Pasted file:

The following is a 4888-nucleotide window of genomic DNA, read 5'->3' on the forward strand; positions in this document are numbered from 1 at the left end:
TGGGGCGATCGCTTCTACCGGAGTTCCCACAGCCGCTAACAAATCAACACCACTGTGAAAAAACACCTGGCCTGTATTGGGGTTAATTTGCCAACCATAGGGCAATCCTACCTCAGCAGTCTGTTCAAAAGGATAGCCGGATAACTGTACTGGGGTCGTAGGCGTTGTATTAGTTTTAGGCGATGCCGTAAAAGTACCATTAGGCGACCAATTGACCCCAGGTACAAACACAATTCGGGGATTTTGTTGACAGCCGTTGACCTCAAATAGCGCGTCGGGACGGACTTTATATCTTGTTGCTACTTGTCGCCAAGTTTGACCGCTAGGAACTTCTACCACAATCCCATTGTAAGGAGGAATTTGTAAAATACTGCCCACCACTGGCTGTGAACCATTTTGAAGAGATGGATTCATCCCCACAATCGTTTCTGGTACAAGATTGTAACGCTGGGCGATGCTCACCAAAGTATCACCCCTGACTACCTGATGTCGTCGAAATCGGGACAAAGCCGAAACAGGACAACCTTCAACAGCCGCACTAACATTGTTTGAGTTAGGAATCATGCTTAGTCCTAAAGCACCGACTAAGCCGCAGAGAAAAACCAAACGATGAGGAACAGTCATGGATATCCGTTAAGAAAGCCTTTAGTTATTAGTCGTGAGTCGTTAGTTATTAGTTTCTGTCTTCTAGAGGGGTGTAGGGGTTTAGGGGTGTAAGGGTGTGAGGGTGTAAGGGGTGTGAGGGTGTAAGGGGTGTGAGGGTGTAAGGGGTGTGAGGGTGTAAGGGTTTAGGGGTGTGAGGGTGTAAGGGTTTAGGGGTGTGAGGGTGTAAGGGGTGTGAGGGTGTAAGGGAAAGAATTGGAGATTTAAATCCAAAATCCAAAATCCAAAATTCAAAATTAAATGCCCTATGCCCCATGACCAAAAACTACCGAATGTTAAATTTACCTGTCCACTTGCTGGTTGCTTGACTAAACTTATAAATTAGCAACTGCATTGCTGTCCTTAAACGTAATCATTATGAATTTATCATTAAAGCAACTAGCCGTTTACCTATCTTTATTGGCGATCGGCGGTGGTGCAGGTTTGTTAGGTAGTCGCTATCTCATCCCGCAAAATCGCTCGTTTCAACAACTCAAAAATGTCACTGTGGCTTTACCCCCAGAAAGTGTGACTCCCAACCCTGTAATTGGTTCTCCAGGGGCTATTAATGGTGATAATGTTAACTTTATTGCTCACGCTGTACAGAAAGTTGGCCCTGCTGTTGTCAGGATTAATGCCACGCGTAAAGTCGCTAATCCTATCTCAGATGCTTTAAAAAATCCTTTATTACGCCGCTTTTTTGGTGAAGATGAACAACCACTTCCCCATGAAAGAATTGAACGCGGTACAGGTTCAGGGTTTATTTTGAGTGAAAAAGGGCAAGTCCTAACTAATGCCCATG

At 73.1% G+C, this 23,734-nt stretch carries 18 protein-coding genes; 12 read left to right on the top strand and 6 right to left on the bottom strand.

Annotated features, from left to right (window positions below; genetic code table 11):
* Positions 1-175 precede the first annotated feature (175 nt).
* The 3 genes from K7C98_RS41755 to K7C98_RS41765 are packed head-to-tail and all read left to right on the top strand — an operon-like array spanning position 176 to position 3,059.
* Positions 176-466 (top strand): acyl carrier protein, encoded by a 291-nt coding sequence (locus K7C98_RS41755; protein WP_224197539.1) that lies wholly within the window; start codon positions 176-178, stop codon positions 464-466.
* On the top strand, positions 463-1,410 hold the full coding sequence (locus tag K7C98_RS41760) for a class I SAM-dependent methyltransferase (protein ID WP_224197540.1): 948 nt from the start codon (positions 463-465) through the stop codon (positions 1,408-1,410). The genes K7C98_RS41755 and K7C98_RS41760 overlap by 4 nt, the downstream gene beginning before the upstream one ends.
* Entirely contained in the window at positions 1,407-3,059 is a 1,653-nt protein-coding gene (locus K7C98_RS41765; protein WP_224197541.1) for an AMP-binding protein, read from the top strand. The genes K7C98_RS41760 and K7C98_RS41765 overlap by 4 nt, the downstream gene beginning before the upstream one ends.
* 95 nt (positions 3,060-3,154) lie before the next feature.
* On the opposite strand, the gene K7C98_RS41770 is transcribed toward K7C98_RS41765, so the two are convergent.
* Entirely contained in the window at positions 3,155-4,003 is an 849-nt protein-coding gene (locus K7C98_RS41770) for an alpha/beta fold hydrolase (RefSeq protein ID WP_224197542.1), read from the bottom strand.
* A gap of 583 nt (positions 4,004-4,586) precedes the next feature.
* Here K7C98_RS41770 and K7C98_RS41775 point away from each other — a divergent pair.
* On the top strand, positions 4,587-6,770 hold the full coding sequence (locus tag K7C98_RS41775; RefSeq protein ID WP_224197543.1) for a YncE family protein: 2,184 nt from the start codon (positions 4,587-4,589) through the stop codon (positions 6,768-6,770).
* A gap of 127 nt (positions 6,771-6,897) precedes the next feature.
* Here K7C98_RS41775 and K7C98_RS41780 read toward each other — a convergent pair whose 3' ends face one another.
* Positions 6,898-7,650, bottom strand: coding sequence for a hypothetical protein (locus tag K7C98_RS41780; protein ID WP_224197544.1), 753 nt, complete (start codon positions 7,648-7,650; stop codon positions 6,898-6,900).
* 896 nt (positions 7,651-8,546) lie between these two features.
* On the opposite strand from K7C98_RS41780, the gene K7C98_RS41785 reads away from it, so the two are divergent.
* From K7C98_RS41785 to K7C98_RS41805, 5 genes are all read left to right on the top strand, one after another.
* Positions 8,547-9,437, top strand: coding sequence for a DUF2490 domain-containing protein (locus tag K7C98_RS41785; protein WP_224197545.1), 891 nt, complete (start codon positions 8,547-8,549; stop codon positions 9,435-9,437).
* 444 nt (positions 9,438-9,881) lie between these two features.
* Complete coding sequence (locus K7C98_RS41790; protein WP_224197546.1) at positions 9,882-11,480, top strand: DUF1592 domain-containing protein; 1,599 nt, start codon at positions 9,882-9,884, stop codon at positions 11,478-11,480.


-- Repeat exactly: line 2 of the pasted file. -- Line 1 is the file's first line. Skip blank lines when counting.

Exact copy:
TGGGGCGATCGCTTCTACCGGAGTTCCCACAGCCGCTAACAAATCAACACCACTGTGAAAAAACACCTGGCCTGTATTGGGGTTAATTTGCCAACCATAGGGCAATCCTACCTCAGCAGTCTGTTCAAAAGGATAGCCGGATAACTGTACTGGGGTCGTAGGCGTTGTATTAGTTTTAGGCGATGCCGTAAAAGTACCATTAGGCGACCAATTGACCCCAGGTACAAACACAATTCGGGGATTTTGTTGACAGCCGTTGACCTCAAATAGCGCGTCGGGACGGACTTTATATCTTGTTGCTACTTGTCGCCAAGTTTGACCGCTAGGAACTTCTACCACAATCCCATTGTAAGGAGGAATTTGTAAAATACTGCCCACCACTGGCTGTGAACCATTTTGAAGAGATGGATTCATCCCCACAATCGTTTCTGGTACAAGATTGTAACGCTGGGCGATGCTCACCAAAGTATCACCCCTGACTACCTGATGTCGTCGAAATCGGGACAAAGCCGAAACAGGACAACCTTCAACAGCCGCACTAACATTGTTTGAGTTAGGAATCATGCTTAGTCCTAAAGCACCGACTAAGCCGCAGAGAAAAACCAAACGATGAGGAACAGTCATGGATATCCGTTAAGAAAGCCTTTAGTTATTAGTCGTGAGTCGTTAGTTATTAGTTTCTGTCTTCTAGAGGGGTGTAGGGGTTTAGGGGTGTAAGGGTGTGAGGGTGTAAGGGGTGTGAGGGTGTAAGGGGTGTGAGGGTGTAAGGGGTGTGAGGGTGTAAGGGTTTAGGGGTGTGAGGGTGTAAGGGTTTAGGGGTGTGAGGGTGTAAGGGGTGTGAGGGTGTAAGGGAAAGAATTGGAGATTTAAATCCAAAATCCAAAATCCAAAATTCAAAATTAAATGCCCTATGCCCCATGACCAAAAACTACCGAATGTTAAATTTACCTGTCCACTTGCTGGTTGCTTGACTAAACTTATAAATTAGCAACTGCATTGCTGTCCTTAAACGTAATCATTATGAATTTATCATTAAAGCAACTAGCCGTTTACCTATCTTTATTGGCGATCGGCGGTGGTGCAGGTTTGTTAGGTAGTCGCTATCTCATCCCGCAAAATCGCTCGTTTCAACAACTCAAAAATGTCACTGTGGCTTTACCCCCAGAAAGTGTGACTCCCAACCCTGTAATTGGTTCTCCAGGGGCTATTAATGGTGATAATGTTAACTTTATTGCTCACGCTGTACAGAAAGTTGGCCCTGCTGTTGTCAGGATTAATGCCACGCGTAAAGTCGCTAATCCTATCTCAGATGCTTTAAAAAATCCTTTATTACGCCGCTTTTTTGGTGAAGATGAACAACCACTTCCCCATGAAAGAATTGAACGCGGTACAGGTTCAGGGTTTATTTTGAGTGAAAAAGGGCAAGTCCTAACTAATGCCCATG